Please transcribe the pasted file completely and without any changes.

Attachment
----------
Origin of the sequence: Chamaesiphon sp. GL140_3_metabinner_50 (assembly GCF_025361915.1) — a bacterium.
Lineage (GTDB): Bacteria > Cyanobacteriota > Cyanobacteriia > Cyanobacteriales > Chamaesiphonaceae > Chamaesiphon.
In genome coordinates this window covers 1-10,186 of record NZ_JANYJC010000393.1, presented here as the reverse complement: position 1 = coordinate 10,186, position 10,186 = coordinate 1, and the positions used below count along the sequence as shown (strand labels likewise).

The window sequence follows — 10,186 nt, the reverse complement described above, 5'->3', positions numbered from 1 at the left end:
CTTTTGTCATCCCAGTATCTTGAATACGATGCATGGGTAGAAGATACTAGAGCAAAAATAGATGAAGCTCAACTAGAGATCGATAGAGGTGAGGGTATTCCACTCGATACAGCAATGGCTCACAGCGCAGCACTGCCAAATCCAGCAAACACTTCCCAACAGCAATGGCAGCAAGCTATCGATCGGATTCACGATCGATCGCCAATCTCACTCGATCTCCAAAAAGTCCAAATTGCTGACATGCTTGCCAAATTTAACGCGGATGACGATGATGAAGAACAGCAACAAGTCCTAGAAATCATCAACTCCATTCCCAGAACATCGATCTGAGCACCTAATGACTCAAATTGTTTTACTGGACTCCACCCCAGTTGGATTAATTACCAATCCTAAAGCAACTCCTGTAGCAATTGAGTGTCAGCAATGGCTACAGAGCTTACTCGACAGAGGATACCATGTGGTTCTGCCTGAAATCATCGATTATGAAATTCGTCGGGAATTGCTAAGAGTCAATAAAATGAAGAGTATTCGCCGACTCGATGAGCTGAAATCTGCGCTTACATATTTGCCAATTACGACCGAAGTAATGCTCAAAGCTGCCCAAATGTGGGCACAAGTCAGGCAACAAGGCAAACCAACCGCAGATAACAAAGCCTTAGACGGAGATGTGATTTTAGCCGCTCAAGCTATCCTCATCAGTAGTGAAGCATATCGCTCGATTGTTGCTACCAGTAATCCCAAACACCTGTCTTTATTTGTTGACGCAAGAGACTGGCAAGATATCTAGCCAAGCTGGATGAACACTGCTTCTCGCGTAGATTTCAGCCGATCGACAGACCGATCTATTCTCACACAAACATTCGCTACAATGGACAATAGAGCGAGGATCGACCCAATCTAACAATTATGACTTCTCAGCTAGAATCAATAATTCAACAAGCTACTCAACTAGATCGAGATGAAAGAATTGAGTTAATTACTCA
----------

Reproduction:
Origin of the sequence: Chamaesiphon sp. GL140_3_metabinner_50 (assembly GCF_025361915.1) — a bacterium.
Lineage (GTDB): Bacteria > Cyanobacteriota > Cyanobacteriia > Cyanobacteriales > Chamaesiphonaceae > Chamaesiphon.
In genome coordinates this window covers 1-10,186 of record NZ_JANYJC010000393.1, presented here as the reverse complement: position 1 = coordinate 10,186, position 10,186 = coordinate 1, and the positions used below count along the sequence as shown (strand labels likewise).

The window sequence follows — 10,186 nt, the reverse complement described above, 5'->3', positions numbered from 1 at the left end:
CTTTTGTCATCCCAGTATCTTGAATACGATGCATGGGTAGAAGATACTAGAGCAAAAATAGATGAAGCTCAACTAGAGATCGATAGAGGTGAGGGTATTCCACTCGATACAGCAATGGCTCACAGCGCAGCACTGCCAAATCCAGCAAACACTTCCCAACAGCAATGGCAGCAAGCTATCGATCGGATTCACGATCGATCGCCAATCTCACTCGATCTCCAAAAAGTCCAAATTGCTGACATGCTTGCCAAATTTAACGCGGATGACGATGATGAAGAACAGCAACAAGTCCTAGAAATCATCAACTCCATTCCCAGAACATCGATCTGAGCACCTAATGACTCAAATTGTTTTACTGGACTCCACCCCAGTTGGATTAATTACCAATCCTAAAGCAACTCCTGTAGCAATTGAGTGTCAGCAATGGCTACAGAGCTTACTCGACAGAGGATACCATGTGGTTCTGCCTGAAATCATCGATTATGAAATTCGTCGGGAATTGCTAAGAGTCAATAAAATGAAGAGTATTCGCCGACTCGATGAGCTGAAATCTGCGCTTACATATTTGCCAATTACGACCGAAGTAATGCTCAAAGCTGCCCAAATGTGGGCACAAGTCAGGCAACAAGGCAAACCAACCGCAGATAACAAAGCCTTAGACGGAGATGTGATTTTAGCCGCTCAAGCTATCCTCATCAGTAGTGAAGCATATCGCTCGATTGTTGCTACCAGTAATCCCAAACACCTGTCTTTATTTGTTGACGCAAGAGACTGGCAAGATATCTAGCCAAGCTGGATGAACACTGCTTCTCGCGTAGATTTCAGCCGATCGACAGACCGATCTATTCTCACACAAACATTCGCTACAATGGACAATAGAGCGAGGATCGACCCAATCTAACAATTATGACTTCTCAGCTAGAATCAATAATTCAACAAGCTACTCAACTAGATCGAGATGAAAGAATTGAGTTAATTACTCA